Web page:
Study finds protecting key ocean areas could boost total catch, fight climate change

A new study published in Nature has found that protecting key areas of the ocean would increase overall catch, help reduce carbon emissions, and protect biodiversity.

The study, “Protecting the global ocean for biodiversity, food and climate,” found that an increase in protected areas of the ocean could potentially protect biodiversity, increase the yield of fisheries, and secure marine carbon stocks at risk from human activity. The study also found that most coastal nations have areas that, if protected, could “contribute substantially to achieving these three objectives of biodiversity protection, food provision, and carbon storage.”

“In this study, we’ve pioneered a new way to identify the places that – if strongly protected – will boost food production and safeguard marine life, all while reducing carbon emissions,” Enric Sala, the lead author of the study, said in a press release. “It’s clear that humanity and the economy will benefit from a healthier ocean. And we can realize those benefits quickly if countries work together to protect at least 30 percent of the ocean by 2030.” 

The authors of the study – marine biologists, economists, and climate experts – identified priority areas by analyzing the world’s unprotected ocean waters based on the degree they are threatened by human activity that could be reduced through protection. Then, they developed an algorithm to identify areas that would deliver the most benefit overall, and created a “blueprint” that can be used by governments to implement protections.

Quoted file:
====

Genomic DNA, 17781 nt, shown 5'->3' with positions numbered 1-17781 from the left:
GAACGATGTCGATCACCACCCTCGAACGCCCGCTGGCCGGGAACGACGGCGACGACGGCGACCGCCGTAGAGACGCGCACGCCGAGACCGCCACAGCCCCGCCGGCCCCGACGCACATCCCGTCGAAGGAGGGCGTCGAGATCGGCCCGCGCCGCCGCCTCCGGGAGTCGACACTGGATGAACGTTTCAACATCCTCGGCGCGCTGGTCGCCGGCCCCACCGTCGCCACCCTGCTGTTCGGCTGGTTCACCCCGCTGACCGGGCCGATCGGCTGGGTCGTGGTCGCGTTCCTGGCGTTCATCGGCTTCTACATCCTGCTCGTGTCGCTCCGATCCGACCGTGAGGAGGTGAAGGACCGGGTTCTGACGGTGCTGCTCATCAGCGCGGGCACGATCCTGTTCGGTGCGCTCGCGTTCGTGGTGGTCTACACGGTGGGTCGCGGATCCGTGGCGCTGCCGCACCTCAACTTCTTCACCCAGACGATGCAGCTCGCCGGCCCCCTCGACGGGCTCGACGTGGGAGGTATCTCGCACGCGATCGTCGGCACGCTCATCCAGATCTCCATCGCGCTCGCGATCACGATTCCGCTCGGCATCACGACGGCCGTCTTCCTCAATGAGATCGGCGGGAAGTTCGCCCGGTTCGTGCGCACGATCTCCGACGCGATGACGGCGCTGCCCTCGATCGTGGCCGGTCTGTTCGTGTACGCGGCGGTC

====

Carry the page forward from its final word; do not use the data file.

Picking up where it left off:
The study found that the majority of priority locations for protection are within the 200-mile exclusive economic zone of coastal nations, with only a few exceptions – like the Mid-Atlantic Ridge and the Mascarene Plateau in the Indian Ocean.

"Perhaps the most impressive and encouraging result is the enormous gain we can obtain for biodiversity conservation – if we carefully chose the location of strictly protected marine areas,” David Mouillot, a report co-author and a professor at the Université de Montpellier in France, said in a press release. “One notable priority for conservation is Antarctica, which currently has little protection, but is projected to host many vulnerable species in a near-future due to climate change."

The study also found that marine protected areas that ban all commercial fishing could end up boosting the production of fish overall.

“Some argue that closing areas to fishing hurts fishing interests. But the worst enemy of successful fisheries is overfishing – not protected areas,” Sala said. 

The study found that in order for the protection to have a benefit, a minimum of 30 percent of the world’s oceans would need protecting.

That 30 percent number coincides with a U.S. President Joe Biden’s “30 by 30” plan, which aims to commit 30 percent of lands and oceans in the U.S. to conservation by 2030. That plan would include complete bans on any “commercial extractive use” in ocean areas covered. It has been opposed  by numerous commercial fishing groups who oppose a blanket ban of all fishing activity in 30 percent of oceans owned by the U.S.